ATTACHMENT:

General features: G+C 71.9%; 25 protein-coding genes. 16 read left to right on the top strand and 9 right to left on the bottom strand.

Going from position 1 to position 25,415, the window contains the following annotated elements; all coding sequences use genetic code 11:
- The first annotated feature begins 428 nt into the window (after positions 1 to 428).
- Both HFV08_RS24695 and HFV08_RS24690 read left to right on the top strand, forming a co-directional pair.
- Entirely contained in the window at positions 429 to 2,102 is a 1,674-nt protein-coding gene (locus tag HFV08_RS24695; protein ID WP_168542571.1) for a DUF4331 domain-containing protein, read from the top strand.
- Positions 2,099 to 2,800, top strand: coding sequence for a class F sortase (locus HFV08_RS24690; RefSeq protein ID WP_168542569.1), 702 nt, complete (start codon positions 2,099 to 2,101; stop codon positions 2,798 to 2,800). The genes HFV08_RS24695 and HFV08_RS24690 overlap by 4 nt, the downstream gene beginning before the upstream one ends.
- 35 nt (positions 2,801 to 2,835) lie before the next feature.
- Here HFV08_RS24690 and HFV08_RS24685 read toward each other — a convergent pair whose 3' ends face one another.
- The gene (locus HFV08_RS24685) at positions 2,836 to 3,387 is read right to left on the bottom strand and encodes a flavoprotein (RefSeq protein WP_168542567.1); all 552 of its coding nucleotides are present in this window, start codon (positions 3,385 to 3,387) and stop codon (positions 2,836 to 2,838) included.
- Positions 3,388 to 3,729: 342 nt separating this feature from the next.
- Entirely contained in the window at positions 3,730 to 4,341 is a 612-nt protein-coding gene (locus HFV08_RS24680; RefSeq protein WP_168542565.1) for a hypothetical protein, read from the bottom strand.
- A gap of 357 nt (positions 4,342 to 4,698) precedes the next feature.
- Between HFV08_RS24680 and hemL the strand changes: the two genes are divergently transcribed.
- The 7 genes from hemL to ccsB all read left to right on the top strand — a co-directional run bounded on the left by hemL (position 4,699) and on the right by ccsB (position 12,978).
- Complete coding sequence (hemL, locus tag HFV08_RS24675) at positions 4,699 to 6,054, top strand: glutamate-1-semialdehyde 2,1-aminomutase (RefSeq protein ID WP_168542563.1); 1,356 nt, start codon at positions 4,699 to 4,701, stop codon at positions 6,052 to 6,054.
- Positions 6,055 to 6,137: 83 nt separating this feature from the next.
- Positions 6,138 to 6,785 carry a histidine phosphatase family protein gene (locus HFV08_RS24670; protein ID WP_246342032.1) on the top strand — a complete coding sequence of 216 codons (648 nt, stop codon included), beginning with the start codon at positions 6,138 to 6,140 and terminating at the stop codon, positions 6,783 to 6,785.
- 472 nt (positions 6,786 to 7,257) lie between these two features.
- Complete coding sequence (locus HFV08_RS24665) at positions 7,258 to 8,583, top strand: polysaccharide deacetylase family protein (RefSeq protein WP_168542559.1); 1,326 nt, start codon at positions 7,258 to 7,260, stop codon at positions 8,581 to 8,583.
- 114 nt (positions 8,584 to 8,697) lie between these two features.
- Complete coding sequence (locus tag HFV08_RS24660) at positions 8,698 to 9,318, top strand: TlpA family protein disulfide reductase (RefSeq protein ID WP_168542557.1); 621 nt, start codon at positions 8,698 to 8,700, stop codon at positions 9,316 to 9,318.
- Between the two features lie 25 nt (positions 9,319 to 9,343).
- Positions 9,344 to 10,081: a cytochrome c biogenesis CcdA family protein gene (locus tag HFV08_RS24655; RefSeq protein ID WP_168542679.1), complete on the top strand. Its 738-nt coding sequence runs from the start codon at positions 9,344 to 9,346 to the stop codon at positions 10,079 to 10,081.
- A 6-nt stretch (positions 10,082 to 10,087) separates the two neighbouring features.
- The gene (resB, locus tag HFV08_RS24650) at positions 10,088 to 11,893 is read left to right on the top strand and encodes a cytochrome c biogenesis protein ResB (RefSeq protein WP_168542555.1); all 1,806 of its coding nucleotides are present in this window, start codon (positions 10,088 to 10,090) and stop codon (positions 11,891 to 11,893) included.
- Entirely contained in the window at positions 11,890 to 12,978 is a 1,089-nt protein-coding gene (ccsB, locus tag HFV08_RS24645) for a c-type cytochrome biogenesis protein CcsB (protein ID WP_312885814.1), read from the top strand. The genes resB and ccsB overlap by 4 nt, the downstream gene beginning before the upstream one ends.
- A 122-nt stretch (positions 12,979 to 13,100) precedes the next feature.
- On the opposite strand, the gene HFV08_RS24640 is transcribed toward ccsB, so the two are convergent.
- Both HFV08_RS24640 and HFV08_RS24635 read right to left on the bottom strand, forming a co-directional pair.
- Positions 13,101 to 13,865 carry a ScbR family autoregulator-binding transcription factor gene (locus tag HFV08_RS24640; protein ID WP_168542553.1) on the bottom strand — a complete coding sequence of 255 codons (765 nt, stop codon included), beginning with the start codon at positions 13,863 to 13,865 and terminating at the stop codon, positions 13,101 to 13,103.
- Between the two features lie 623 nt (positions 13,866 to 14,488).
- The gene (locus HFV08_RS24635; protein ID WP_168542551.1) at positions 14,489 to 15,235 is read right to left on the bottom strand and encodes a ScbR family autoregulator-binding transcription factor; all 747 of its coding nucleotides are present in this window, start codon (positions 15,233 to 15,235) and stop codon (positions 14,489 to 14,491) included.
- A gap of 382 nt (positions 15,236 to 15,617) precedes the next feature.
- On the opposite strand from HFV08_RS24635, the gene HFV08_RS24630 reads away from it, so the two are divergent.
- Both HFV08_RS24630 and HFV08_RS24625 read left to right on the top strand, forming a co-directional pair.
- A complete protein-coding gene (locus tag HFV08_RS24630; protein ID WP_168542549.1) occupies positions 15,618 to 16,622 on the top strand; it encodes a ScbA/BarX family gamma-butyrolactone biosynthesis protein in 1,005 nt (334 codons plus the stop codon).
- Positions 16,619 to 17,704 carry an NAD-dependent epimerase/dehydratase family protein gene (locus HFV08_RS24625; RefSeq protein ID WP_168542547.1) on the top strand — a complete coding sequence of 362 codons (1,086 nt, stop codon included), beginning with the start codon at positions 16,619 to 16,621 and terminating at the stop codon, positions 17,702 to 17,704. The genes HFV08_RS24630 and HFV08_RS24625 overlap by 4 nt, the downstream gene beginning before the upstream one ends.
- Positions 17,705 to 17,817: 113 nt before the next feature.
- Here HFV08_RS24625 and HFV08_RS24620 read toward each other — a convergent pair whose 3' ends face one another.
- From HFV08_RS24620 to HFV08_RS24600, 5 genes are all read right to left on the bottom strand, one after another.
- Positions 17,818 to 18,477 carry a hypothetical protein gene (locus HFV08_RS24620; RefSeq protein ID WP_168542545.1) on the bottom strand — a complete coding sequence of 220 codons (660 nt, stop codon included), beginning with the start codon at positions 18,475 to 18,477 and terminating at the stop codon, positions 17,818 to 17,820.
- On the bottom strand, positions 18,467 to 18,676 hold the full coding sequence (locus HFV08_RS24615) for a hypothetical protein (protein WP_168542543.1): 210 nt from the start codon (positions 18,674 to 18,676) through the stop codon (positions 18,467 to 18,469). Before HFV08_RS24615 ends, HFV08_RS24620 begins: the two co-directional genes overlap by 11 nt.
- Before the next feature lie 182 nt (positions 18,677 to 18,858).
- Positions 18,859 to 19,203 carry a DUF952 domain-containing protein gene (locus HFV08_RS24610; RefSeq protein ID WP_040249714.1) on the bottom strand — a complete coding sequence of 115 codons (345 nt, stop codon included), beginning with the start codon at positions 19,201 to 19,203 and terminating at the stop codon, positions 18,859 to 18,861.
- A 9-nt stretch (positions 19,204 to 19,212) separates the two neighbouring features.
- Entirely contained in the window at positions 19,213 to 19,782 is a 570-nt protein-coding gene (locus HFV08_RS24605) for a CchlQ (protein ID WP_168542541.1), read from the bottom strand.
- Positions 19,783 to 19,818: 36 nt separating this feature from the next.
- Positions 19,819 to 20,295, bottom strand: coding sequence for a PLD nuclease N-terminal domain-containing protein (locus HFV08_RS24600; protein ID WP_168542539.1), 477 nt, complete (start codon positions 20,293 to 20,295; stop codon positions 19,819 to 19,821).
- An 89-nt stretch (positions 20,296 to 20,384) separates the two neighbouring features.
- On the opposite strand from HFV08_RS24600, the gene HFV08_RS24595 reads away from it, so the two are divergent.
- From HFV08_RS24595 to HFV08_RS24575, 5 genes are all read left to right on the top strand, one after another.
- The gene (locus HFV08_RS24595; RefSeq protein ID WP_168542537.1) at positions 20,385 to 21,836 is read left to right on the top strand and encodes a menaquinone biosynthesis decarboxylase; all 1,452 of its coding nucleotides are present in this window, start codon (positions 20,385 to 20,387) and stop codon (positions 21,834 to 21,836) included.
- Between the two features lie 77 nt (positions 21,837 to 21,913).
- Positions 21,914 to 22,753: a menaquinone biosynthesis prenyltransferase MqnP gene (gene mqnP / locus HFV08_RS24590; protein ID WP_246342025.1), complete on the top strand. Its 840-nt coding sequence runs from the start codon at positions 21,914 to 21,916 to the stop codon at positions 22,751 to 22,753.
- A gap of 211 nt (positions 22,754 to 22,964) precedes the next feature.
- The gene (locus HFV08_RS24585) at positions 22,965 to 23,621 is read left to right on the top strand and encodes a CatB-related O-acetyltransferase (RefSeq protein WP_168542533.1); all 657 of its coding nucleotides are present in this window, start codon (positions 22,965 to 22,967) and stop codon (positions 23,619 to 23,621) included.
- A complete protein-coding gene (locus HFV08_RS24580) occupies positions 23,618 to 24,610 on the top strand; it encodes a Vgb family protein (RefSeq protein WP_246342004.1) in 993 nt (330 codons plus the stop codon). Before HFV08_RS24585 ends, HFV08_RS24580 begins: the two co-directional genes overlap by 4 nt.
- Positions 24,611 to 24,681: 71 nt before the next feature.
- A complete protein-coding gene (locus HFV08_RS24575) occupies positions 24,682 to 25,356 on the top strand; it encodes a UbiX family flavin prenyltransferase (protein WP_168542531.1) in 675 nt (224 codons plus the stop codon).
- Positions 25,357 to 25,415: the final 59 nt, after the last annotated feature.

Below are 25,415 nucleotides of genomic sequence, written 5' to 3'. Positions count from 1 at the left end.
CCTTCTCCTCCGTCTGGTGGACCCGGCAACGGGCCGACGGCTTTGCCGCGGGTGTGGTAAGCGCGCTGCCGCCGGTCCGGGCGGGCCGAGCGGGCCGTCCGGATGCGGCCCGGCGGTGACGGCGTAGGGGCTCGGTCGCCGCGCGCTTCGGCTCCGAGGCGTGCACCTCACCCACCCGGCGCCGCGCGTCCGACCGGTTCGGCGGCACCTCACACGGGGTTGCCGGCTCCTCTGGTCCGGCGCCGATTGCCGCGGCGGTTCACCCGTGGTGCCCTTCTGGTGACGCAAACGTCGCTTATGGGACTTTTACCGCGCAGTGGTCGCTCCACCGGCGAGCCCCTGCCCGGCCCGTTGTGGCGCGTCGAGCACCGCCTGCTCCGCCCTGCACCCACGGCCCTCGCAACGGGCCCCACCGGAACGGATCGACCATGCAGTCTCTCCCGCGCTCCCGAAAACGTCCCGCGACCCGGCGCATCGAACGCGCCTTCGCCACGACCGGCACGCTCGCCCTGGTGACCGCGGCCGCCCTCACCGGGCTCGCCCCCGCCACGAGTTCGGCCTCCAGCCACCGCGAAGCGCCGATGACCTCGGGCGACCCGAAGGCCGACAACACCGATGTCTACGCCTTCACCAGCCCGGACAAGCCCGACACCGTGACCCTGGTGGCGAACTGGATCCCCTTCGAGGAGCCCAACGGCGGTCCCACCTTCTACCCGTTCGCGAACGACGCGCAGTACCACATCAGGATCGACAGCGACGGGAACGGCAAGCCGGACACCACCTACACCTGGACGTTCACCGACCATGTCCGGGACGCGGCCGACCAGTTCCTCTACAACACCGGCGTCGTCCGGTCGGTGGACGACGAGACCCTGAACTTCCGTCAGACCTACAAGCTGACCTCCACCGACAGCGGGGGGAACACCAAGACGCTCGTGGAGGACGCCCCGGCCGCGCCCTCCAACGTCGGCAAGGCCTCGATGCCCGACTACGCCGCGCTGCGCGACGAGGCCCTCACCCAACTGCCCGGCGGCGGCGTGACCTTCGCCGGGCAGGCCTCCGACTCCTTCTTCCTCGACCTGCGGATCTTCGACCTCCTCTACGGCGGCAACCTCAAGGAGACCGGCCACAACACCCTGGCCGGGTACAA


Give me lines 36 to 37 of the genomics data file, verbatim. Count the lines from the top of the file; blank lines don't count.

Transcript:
- A complete protein-coding gene (locus tag HFV08_RS24630; protein ID WP_168542549.1) occupies positions 15,618 to 16,622 on the top strand; it encodes a ScbA/BarX family gamma-butyrolactone biosynthesis protein in 1,005 nt (334 codons plus the stop codon).
- Positions 16,619 to 17,704 carry an NAD-dependent epimerase/dehydratase family protein gene (locus HFV08_RS24625; RefSeq protein ID WP_168542547.1) on the top strand — a complete coding sequence of 362 codons (1,086 nt, stop codon included), beginning with the start codon at positions 16,619 to 16,621 and terminating at the stop codon, positions 17,702 to 17,704. The genes HFV08_RS24630 and HFV08_RS24625 overlap by 4 nt, the downstream gene beginning before the upstream one ends.